early 16MHz 386SX were affected by this general fault.
The corresponding pin is -FLOAT ("FLT#", active low - pin 28), which "floats
all Intel 386SX bidirectional and output signals, including HDLA. Asserting
FLD# isolates the Intel 386SX from the surrounding circuitry." (Intel Datasheet
24018708.PDF, Page 60) Originally this pin was added to allow in-circuit
emulation without the need to unsolder / remove the chip from the board.
Simple test: ground pin 28 and the system may not POST. If it does the chip
is one of those faulty few.
386SX/16 CPUs in general do not have a (working) disable pin,
except they bear a 'C STEP' writing (most of the ones I've seen don't...). All
386SX CPUs with 20 MHz or more use at least the C stepping mask, so that's not
a issue for them...
To remove the password:
- open the cover (hardest part of the operation...)
- locate the speaker cable from the front to the vertical bus riser card
- unplug the cable at the bus riser card
- turn it around by 180 degrees
- plug it back to the bus riser card
- close the cover.
Password is gone.
305 ERROR CODE In The IBM PS2 Model 55SX
This generally results from an easily replaced fuse on the motherboard,
right near the Keyboard and mouse connectors. The fuse is in a holder. No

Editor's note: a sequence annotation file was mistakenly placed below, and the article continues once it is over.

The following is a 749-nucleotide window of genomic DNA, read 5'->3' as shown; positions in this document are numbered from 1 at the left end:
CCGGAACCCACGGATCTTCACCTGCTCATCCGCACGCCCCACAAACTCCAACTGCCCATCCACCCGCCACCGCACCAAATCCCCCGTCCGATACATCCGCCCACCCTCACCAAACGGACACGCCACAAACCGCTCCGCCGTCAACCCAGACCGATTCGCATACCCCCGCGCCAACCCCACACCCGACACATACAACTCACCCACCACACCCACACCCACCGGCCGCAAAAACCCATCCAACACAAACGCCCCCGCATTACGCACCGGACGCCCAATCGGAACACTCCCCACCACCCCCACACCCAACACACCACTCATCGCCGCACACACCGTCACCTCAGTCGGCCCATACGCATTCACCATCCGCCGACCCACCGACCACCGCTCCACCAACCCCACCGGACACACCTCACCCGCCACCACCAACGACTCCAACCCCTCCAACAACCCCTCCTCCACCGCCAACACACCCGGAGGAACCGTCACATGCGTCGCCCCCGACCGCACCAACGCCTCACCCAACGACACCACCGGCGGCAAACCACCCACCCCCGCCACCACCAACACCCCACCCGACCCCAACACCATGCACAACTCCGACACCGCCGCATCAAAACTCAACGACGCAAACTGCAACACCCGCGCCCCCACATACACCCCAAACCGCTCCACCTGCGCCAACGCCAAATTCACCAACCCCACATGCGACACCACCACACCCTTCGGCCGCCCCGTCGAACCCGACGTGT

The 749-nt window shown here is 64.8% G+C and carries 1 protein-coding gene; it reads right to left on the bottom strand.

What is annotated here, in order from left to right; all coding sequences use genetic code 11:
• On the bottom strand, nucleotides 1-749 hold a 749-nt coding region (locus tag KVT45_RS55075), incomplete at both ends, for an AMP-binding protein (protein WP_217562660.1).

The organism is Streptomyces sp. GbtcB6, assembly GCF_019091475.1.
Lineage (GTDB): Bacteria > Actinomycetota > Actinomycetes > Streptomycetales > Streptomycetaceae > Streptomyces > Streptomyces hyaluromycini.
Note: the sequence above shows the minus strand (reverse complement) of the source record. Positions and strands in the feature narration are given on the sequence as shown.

soldering is required to remove it. The fuse is made by BEL FUSE - 5MF, 3 AMPS,
250 VOLTS [5MF(P) 3-R].
Radio Shack equivalent is part number 270-1054. It's also called a type GGS
5x20 mm fuse. An exact replacement from another source may be substituted.
This fuse often goes when a serial mouse is used with a PS2 adapter. Only
use a true PS2 style mouse in the 55SX. The keyboard or the mouse could also be
160 POST Error
A 160 POST error will be displayed if the Bus Adapter Card (FRU P/N 27F4666)
is not installed in an 8555.
If the Bus Adapter is removed for problem determination, or not re-installed
after replacing the system board, the system will not complete POST
successfully. The Bus Adapter Card is required by the 8555 for system
160 POST error may also be caused by a defective bus adapter.
168 POST ERROR ON 8555
If a 168 POST error code is displayed after replacing the system board in an
8555, verify that the correct system board is installed. If the correct system
board is installed, a 168 error usually represents a Token Ring adapter
The 8555 LAN SYSTEM BOARD P/N 33F8159 is intended for use in special bid
55SX MEDIALESS* Workstations. If installed in an 8555 MODEL 031 OR 061, the
machine will POST a 168 error and will not boot from drive A.
* Note: 8555 "MEDIALESS" Models may be upgraded
with diskette and fixed disk drive options. The model number should be used to
determine the correct system board FRU.
104XX ERRORS In a PS/2 55SX (Model 061 ONLY) (H035587)
If a 104XX error occurs in an 8555 Model 061, check for a power supply
barcode label K1DLXXXXXXX (X = any number). If the bar code matches, replace
the power supply (this power supply can also be identified by a plastic power